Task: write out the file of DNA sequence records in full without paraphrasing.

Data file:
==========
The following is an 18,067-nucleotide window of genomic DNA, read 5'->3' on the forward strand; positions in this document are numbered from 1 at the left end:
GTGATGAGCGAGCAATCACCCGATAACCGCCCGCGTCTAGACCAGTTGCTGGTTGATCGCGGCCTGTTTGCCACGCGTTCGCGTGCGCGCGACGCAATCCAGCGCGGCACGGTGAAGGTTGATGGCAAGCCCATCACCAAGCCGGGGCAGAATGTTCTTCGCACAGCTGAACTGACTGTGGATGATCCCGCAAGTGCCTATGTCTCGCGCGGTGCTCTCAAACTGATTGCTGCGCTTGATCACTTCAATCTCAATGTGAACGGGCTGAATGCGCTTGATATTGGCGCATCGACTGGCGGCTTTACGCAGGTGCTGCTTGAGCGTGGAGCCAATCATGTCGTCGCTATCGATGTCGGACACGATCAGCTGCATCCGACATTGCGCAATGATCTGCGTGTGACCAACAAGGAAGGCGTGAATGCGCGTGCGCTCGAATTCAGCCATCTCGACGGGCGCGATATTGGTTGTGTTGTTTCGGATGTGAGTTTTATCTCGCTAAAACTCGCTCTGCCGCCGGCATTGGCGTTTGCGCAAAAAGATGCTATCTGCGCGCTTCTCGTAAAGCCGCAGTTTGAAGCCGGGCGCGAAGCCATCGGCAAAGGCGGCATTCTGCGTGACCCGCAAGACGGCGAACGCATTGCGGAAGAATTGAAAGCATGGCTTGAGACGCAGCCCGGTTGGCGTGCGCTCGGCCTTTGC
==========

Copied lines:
The following is an 18,067-nucleotide window of genomic DNA, read 5'->3' on the forward strand; positions in this document are numbered from 1 at the left end:
GTGATGAGCGAGCAATCACCCGATAACCGCCCGCGTCTAGACCAGTTGCTGGTTGATCGCGGCCTGTTTGCCACGCGTTCGCGTGCGCGCGACGCAATCCAGCGCGGCACGGTGAAGGTTGATGGCAAGCCCATCACCAAGCCGGGGCAGAATGTTCTTCGCACAGCTGAACTGACTGTGGATGATCCCGCAAGTGCCTATGTCTCGCGCGGTGCTCTCAAACTGATTGCTGCGCTTGATCACTTCAATCTCAATGTGAACGGGCTGAATGCGCTTGATATTGGCGCATCGACTGGCGGCTTTACGCAGGTGCTGCTTGAGCGTGGAGCCAATCATGTCGTCGCTATCGATGTCGGACACGATCAGCTGCATCCGACATTGCGCAATGATCTGCGTGTGACCAACAAGGAAGGCGTGAATGCGCGTGCGCTCGAATTCAGCCATCTCGACGGGCGCGATATTGGTTGTGTTGTTTCGGATGTGAGTTTTATCTCGCTAAAACTCGCTCTGCCGCCGGCATTGGCGTTTGCGCAAAAAGATGCTATCTGCGCGCTTCTCGTAAAGCCGCAGTTTGAAGCCGGGCGCGAAGCCATCGGCAAAGGCGGCATTCTGCGTGACCCGCAAGACGGCGAACGCATTGCGGAAGAATTGAAAGCATGGCTTGAGACGCAGCCCGGTTGGCGTGCGCTCGGCCTTTGC